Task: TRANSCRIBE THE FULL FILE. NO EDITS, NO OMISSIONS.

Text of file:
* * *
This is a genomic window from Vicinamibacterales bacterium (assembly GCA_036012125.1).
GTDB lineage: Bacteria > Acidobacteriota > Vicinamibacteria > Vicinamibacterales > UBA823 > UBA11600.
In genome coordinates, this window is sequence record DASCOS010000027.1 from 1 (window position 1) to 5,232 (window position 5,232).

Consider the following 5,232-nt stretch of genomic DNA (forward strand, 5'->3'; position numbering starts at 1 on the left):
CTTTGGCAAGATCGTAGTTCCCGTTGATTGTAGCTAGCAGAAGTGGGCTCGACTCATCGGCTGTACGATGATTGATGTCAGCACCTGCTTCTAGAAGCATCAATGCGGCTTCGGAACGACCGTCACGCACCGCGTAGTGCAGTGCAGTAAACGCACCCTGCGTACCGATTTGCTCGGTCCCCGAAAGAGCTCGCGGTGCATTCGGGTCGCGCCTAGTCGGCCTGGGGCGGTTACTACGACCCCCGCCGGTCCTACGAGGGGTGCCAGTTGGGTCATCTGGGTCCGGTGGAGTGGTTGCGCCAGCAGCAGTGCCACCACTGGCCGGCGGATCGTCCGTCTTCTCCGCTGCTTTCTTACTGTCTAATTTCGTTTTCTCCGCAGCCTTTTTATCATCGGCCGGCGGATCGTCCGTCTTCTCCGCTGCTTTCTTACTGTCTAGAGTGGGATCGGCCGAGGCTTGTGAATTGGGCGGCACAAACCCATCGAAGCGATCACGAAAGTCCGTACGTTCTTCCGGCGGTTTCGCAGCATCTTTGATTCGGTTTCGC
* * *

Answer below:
This is a genomic window from Vicinamibacterales bacterium (assembly GCA_036012125.1).
GTDB lineage: Bacteria > Acidobacteriota > Vicinamibacteria > Vicinamibacterales > UBA823 > UBA11600.
In genome coordinates, this window is sequence record DASCOS010000027.1 from 1 (window position 1) to 5,232 (window position 5,232).

Consider the following 5,232-nt stretch of genomic DNA (forward strand, 5'->3'; position numbering starts at 1 on the left):
CTTTGGCAAGATCGTAGTTCCCGTTGATTGTAGCTAGCAGAAGTGGGCTCGACTCATCGGCTGTACGATGATTGATGTCAGCACCTGCTTCTAGAAGCATCAATGCGGCTTCGGAACGACCGTCACGCACCGCGTAGTGCAGTGCAGTAAACGCACCCTGCGTACCGATTTGCTCGGTCCCCGAAAGAGCTCGCGGTGCATTCGGGTCGCGCCTAGTCGGCCTGGGGCGGTTACTACGACCCCCGCCGGTCCTACGAGGGGTGCCAGTTGGGTCATCTGGGTCCGGTGGAGTGGTTGCGCCAGCAGCAGTGCCACCACTGGCCGGCGGATCGTCCGTCTTCTCCGCTGCTTTCTTACTGTCTAATTTCGTTTTCTCCGCAGCCTTTTTATCATCGGCCGGCGGATCGTCCGTCTTCTCCGCTGCTTTCTTACTGTCTAGAGTGGGATCGGCCGAGGCTTGTGAATTGGGCGGCACAAACCCATCGAAGCGATCACGAAAGTCCGTACGTTCTTCCGGCGGTTTCGCAGCATCTTTGATTCGGTTTCGC